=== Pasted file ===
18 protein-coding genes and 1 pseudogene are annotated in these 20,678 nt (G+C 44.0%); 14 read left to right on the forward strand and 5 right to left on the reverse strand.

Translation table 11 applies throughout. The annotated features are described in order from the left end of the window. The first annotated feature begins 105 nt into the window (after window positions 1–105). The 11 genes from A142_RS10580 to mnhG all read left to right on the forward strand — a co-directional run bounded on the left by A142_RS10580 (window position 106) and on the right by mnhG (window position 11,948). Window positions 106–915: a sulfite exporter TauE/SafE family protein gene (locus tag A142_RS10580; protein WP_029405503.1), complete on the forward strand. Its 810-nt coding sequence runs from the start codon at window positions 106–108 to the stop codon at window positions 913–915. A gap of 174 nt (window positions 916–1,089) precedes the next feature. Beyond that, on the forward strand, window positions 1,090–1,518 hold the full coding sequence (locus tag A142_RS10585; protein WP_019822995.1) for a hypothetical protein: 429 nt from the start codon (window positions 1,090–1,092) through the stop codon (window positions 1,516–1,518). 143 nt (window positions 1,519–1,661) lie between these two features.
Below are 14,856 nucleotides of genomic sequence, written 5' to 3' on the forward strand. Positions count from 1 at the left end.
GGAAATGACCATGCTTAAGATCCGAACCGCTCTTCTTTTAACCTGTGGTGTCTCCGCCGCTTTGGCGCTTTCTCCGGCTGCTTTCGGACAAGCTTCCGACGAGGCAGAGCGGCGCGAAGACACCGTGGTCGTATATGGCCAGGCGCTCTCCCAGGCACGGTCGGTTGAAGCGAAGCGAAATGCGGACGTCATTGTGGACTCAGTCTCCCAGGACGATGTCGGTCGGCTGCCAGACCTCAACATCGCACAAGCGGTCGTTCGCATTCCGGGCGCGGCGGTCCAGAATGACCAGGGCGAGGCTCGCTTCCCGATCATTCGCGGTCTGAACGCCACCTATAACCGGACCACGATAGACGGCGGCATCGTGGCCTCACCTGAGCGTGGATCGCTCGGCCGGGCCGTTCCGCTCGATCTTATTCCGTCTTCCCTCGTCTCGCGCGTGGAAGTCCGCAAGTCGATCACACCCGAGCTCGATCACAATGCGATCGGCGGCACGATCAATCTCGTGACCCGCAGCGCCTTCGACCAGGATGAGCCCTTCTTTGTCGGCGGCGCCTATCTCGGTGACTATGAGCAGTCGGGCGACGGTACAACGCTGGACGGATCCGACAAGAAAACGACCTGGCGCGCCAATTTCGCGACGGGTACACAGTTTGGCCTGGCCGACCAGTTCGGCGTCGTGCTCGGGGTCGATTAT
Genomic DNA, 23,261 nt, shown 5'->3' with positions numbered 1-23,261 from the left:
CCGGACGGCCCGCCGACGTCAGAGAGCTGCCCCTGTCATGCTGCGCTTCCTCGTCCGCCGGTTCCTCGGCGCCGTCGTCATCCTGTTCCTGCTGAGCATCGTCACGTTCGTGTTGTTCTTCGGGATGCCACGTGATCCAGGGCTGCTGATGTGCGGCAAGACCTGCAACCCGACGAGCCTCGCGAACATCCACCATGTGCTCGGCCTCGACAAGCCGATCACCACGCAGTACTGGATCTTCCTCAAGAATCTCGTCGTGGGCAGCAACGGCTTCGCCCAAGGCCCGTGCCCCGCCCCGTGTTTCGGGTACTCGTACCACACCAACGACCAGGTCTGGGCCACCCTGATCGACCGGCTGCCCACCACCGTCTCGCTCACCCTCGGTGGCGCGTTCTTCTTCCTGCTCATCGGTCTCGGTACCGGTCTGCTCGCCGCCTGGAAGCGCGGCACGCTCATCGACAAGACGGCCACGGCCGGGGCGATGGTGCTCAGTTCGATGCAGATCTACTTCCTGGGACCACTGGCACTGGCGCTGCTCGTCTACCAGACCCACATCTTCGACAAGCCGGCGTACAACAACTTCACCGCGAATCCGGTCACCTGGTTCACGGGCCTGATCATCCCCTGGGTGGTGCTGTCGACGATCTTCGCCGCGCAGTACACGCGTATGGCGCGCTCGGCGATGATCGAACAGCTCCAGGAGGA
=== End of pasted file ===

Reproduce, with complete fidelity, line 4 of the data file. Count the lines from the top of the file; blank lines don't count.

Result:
GGAAATGACCATGCTTAAGATCCGAACCGCTCTTCTTTTAACCTGTGGTGTCTCCGCCGCTTTGGCGCTTTCTCCGGCTGCTTTCGGACAAGCTTCCGACGAGGCAGAGCGGCGCGAAGACACCGTGGTCGTATATGGCCAGGCGCTCTCCCAGGCACGGTCGGTTGAAGCGAAGCGAAATGCGGACGTCATTGTGGACTCAGTCTCCCAGGACGATGTCGGTCGGCTGCCAGACCTCAACATCGCACAAGCGGTCGTTCGCATTCCGGGCGCGGCGGTCCAGAATGACCAGGGCGAGGCTCGCTTCCCGATCATTCGCGGTCTGAACGCCACCTATAACCGGACCACGATAGACGGCGGCATCGTGGCCTCACCTGAGCGTGGATCGCTCGGCCGGGCCGTTCCGCTCGATCTTATTCCGTCTTCCCTCGTCTCGCGCGTGGAAGTCCGCAAGTCGATCACACCCGAGCTCGATCACAATGCGATCGGCGGCACGATCAATCTCGTGACCCGCAGCGCCTTCGACCAGGATGAGCCCTTCTTTGTCGGCGGCGCCTATCTCGGTGACTATGAGCAGTCGGGCGACGGTACAACGCTGGACGGATCCGACAAGAAAACGACCTGGCGCGCCAATTTCGCGACGGGTACACAGTTTGGCCTGGCCGACCAGTTCGGCGTCGTGCTCGGGGTCGATTAT